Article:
Next week I will address another perspective to be aware of in our writing.

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Writing Progress: Good progress reviewing my very rough first draft. Considering my POV choice.

Writing Distractions:  

  1. One thing leads to another and I found myself with paint brush in hand and touching up the baseboards and door-frames in my old and now my new office and the hallway between! Not in my original plans for the week, but it looks great!
  2. Vancouver’s winter is so mild that the crocuses and daffodils are blooming. The garden called very loudly and I spent a day cleaning out old foliage to make way for new. Oh, I also went to a garden shop and got some primulas. Gardening is my other passion….
  3. Ongoing photo project. I’m digitizing old photos at home on a scanner and have sent video tapes off to be digitized through Costco.
  4. Got my tax stuff done. Awesome!

Treats eaten: homemade apple crumble after said tax stuff done!

Movies/TV watched: Happy Valley on Netflix, catching up on Downton Abbey.

Books reading: Gabor Maté’s In the Realm of Hungry Ghosts, books on writing. I’ve downloaded a few from James Scott Bell.

Perspective Photos taken this week:

puddles

 

 

 

 

 

 

 

venza mirror

 

 

 

 

 

 

Happy writing!

Writers, how do you kill your self-editor?

Karalee’s Post #102

I’ve put my writing aside over the last few weeks. In November and December I’d written a fast first draft, well, nearly to ‘The End’, and I find it’s helpful to put my work on the back burner for a while before readdressing it with fresh eyes.

I’ve also put something else on the back burner for over twenty years that has to be addressed ASAP! My only daughter is getting married in July, and I have 40+ video tapes that I’d taken during my 3 children’s childhoods that need to be formatted on to DVD’s. Technology is amazing. So is the amount of time it takes to watch them. I’m not done yet either…. Then comes the editing….

I’m also committed to have a finished manuscript this year, complete and ready to publish. That includes formatted, edited, book jacket done, marketing platform up and running, etc., etc., etc.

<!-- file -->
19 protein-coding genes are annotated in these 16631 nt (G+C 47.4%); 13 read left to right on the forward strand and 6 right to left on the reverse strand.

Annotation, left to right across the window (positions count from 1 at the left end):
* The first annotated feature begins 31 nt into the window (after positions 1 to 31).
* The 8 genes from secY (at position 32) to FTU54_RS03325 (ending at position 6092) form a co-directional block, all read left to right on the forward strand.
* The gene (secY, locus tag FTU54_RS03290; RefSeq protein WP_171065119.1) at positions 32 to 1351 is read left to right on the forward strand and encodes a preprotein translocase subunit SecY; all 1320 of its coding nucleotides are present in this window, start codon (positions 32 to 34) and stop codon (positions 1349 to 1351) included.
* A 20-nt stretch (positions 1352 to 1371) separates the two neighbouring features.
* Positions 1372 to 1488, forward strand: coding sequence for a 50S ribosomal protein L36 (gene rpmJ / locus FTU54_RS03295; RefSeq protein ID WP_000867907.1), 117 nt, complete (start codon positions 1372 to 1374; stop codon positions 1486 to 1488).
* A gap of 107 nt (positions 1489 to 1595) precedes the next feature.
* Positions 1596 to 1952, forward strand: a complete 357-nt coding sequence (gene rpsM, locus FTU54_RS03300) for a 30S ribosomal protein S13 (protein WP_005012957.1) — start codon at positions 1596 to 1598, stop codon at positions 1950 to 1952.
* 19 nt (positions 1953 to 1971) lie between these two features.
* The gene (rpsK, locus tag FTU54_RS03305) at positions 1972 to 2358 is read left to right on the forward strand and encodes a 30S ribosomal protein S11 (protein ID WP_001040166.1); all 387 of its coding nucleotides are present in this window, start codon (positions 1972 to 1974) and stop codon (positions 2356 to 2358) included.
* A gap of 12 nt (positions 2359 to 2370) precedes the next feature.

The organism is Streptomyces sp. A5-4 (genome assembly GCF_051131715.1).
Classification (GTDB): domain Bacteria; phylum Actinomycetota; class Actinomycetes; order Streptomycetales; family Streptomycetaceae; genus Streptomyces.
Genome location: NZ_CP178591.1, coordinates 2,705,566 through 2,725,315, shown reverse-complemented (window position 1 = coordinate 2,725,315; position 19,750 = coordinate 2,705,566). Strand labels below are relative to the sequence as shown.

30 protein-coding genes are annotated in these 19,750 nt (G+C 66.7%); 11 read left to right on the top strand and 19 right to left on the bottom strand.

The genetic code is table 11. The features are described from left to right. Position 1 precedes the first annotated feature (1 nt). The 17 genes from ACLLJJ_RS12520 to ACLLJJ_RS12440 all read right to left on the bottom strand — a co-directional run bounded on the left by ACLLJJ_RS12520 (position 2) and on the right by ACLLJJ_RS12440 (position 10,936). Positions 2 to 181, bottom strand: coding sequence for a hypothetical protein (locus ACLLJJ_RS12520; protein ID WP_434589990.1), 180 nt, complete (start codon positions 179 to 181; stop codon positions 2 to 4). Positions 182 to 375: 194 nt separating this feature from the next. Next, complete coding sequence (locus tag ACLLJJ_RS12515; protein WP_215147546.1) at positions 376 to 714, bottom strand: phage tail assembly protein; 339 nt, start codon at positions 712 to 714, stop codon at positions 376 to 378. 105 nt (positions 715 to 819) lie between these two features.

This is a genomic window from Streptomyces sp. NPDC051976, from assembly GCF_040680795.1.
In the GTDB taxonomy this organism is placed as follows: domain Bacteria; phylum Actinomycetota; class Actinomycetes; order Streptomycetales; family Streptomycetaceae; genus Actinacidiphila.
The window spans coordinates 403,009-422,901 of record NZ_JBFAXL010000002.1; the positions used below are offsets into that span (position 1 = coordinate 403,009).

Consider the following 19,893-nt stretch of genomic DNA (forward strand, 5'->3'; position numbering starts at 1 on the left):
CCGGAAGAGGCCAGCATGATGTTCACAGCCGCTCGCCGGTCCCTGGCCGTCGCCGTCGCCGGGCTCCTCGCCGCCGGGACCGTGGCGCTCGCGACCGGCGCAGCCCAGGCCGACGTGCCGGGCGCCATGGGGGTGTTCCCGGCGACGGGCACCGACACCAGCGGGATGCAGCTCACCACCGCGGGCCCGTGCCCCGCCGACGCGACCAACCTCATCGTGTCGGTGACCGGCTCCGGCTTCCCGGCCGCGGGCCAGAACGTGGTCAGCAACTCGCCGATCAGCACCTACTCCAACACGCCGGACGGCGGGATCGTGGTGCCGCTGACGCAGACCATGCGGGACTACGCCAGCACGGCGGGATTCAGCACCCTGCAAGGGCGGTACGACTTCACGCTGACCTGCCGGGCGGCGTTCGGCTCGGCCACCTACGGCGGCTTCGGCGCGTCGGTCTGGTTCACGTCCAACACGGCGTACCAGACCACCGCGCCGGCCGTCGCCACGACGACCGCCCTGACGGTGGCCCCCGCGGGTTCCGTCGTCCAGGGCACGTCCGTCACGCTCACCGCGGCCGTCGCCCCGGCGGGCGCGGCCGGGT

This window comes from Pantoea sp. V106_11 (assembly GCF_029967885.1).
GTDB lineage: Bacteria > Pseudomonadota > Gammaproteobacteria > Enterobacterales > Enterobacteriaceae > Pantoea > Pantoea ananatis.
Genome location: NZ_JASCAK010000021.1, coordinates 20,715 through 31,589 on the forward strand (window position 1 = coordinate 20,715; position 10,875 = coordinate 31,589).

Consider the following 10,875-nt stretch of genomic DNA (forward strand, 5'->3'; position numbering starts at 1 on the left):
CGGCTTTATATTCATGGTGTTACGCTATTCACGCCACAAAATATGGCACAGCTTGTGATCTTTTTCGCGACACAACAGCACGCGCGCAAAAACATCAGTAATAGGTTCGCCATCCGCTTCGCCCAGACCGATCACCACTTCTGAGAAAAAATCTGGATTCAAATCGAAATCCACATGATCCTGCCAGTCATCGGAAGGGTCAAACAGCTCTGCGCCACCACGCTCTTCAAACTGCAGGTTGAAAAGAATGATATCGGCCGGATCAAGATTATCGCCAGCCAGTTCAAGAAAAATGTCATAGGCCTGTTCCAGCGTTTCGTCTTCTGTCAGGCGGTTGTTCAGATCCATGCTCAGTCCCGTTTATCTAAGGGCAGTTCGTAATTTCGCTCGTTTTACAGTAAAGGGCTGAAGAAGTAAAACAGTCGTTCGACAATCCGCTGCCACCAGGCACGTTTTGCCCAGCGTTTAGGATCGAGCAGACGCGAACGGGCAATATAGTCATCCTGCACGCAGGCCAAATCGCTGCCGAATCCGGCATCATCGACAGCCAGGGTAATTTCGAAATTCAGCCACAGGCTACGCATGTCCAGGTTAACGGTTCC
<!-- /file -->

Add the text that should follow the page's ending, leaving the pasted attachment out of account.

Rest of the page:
Yikes!

So, I’m back at my manuscript again, intending to read it from start to finish, intending to lock my self-editor where she can’t find the key.

No such luck! I find it very unfortunate that I’m one of those writers that rewrites way WAY before I should rewrite. And I tend to keep rewriting, ESPECIALLY the first few scenes.

My self-editor seems to have a life of her own and can go on and on until I feel like this skeleton picture. Really.

Boy do I want to, but I haven’t yet found a way to kill her or even maim her until she can’t function properly.

2001 A Space Odyssey

My self-editor is like Hal in 2001: A Space Odyssey. She takes over, looping my story around and around,  rearranging words from here to over there, adding sensory stuff and emotional ties to my characters before deleting it and adding something else, and on and on……. She takes complete control, stifling much of my creativity and ignores me like I’m not even there.

Do you get stuck like this too?

Believe me, it’s not a romantic relationship, not even a love-hate and let’s-kiss-and-make-up relationship. It’s a war. And I must win!

I would love to take my self-editor and tie her up like this (or worse) and force her to sign a contract that said, ‘Do not touch until your creative half finishes reading, digesting and getting excited about the manuscript again.’

Then I would have a chance of making progress.

And of course, once the contract was signed, I would tie her hands behind her back to make sure she behaved.

What do you feel like doing to your self-editor?

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Progress this week: not much. Need to kill you-know-who.

Pies, cookies, cakes and muffins eaten: none, but felt like going to our neighborhood bakery and not coming home to you-know-who.

TV/Movies watched: Last half of Downton Abbey Season 4. Did not invite you-know-who to join me.

Goal next week: skip first few chapters in my manuscript in order to ignore you-know-who and get my work done.

Book I’m reading: To Rise Again at a Decent Hour by Joshua Ferris. First book of his I’ve read and I love his humor and the style of his writing.

Happy Writing!

 

 

Basically, you have to write

Karalee’s Post #90

ecard3

 

Our writing group is busy preparing for our fall two day retreat meeting starting tomorrow. We do have a long to-do list and it does have a lot to do with writing fiction.

 

On the other hand, we need to stay focused in order to make sure the list doesn’t remain in the to-do category.

ecard1

 

I’ve recently gone back to the basics in outlining a new manuscript and already feel a bit stuck.

 

 

If you believe in karma, meant-to-be concepts or in sheer luck, it does happen at times.

I follow a blog by C.S. Lakin called Live Write Thrive and she sent a title today called ‘Ramping Tension to the Max in Your Novel’. Now I don’t know if you experience this phenomenon, but when I’m stuck, or on the verge of understanding a concept, or need to learn about something in particular, often the solution arises from unexpected places. Sometimes it is downright eerie, but maybe every so often my stars align or something.

So when Live Write Thrive popped up in my inbox today it must have been meant to be. Not only does it address the topic of tension, and the concept suddenly became clearer to me, she also gave a her checklist at the end of the blog to go through in designing and writing your novel.